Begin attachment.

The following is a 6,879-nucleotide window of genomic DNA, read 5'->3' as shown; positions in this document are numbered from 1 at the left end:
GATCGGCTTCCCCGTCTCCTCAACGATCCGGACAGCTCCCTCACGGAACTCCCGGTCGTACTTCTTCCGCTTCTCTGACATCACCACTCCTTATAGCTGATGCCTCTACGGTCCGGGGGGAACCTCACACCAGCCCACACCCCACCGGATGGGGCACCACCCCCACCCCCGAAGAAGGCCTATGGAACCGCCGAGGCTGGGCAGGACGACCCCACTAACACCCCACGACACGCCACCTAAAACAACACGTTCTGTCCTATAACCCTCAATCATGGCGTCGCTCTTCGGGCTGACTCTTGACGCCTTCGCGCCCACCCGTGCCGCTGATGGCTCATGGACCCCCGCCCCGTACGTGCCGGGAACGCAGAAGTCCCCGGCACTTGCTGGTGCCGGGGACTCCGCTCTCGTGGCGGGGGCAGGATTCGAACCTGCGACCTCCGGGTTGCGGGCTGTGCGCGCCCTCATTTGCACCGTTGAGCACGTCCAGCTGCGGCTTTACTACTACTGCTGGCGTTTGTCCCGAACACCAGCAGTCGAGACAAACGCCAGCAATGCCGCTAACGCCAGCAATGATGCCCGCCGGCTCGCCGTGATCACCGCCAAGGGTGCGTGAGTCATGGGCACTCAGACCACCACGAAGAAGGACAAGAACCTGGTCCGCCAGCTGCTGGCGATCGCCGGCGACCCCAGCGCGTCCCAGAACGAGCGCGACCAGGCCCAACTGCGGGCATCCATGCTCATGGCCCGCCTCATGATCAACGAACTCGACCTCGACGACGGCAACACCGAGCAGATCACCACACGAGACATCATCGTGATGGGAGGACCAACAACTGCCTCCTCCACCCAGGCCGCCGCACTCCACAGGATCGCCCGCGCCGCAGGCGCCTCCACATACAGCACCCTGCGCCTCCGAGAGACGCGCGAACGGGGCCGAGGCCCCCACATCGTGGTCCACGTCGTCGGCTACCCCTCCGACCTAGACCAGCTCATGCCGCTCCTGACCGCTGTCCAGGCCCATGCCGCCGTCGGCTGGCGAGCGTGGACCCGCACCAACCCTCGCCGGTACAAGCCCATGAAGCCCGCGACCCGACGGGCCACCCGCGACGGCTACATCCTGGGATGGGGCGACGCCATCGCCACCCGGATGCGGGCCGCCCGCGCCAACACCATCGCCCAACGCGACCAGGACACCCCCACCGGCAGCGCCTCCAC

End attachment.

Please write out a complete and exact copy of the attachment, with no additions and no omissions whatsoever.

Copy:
The following is a 6,879-nucleotide window of genomic DNA, read 5'->3' as shown; positions in this document are numbered from 1 at the left end:
GATCGGCTTCCCCGTCTCCTCAACGATCCGGACAGCTCCCTCACGGAACTCCCGGTCGTACTTCTTCCGCTTCTCTGACATCACCACTCCTTATAGCTGATGCCTCTACGGTCCGGGGGGAACCTCACACCAGCCCACACCCCACCGGATGGGGCACCACCCCCACCCCCGAAGAAGGCCTATGGAACCGCCGAGGCTGGGCAGGACGACCCCACTAACACCCCACGACACGCCACCTAAAACAACACGTTCTGTCCTATAACCCTCAATCATGGCGTCGCTCTTCGGGCTGACTCTTGACGCCTTCGCGCCCACCCGTGCCGCTGATGGCTCATGGACCCCCGCCCCGTACGTGCCGGGAACGCAGAAGTCCCCGGCACTTGCTGGTGCCGGGGACTCCGCTCTCGTGGCGGGGGCAGGATTCGAACCTGCGACCTCCGGGTTGCGGGCTGTGCGCGCCCTCATTTGCACCGTTGAGCACGTCCAGCTGCGGCTTTACTACTACTGCTGGCGTTTGTCCCGAACACCAGCAGTCGAGACAAACGCCAGCAATGCCGCTAACGCCAGCAATGATGCCCGCCGGCTCGCCGTGATCACCGCCAAGGGTGCGTGAGTCATGGGCACTCAGACCACCACGAAGAAGGACAAGAACCTGGTCCGCCAGCTGCTGGCGATCGCCGGCGACCCCAGCGCGTCCCAGAACGAGCGCGACCAGGCCCAACTGCGGGCATCCATGCTCATGGCCCGCCTCATGATCAACGAACTCGACCTCGACGACGGCAACACCGAGCAGATCACCACACGAGACATCATCGTGATGGGAGGACCAACAACTGCCTCCTCCACCCAGGCCGCCGCACTCCACAGGATCGCCCGCGCCGCAGGCGCCTCCACATACAGCACCCTGCGCCTCCGAGAGACGCGCGAACGGGGCCGAGGCCCCCACATCGTGGTCCACGTCGTCGGCTACCCCTCCGACCTAGACCAGCTCATGCCGCTCCTGACCGCTGTCCAGGCCCATGCCGCCGTCGGCTGGCGAGCGTGGACCCGCACCAACCCTCGCCGGTACAAGCCCATGAAGCCCGCGACCCGACGGGCCACCCGCGACGGCTACATCCTGGGATGGGGCGACGCCATCGCCACCCGGATGCGGGCCGCCCGCGCCAACACCATCGCCCAACGCGACCAGGACACCCCCACCGGCAGCGCCTCCAC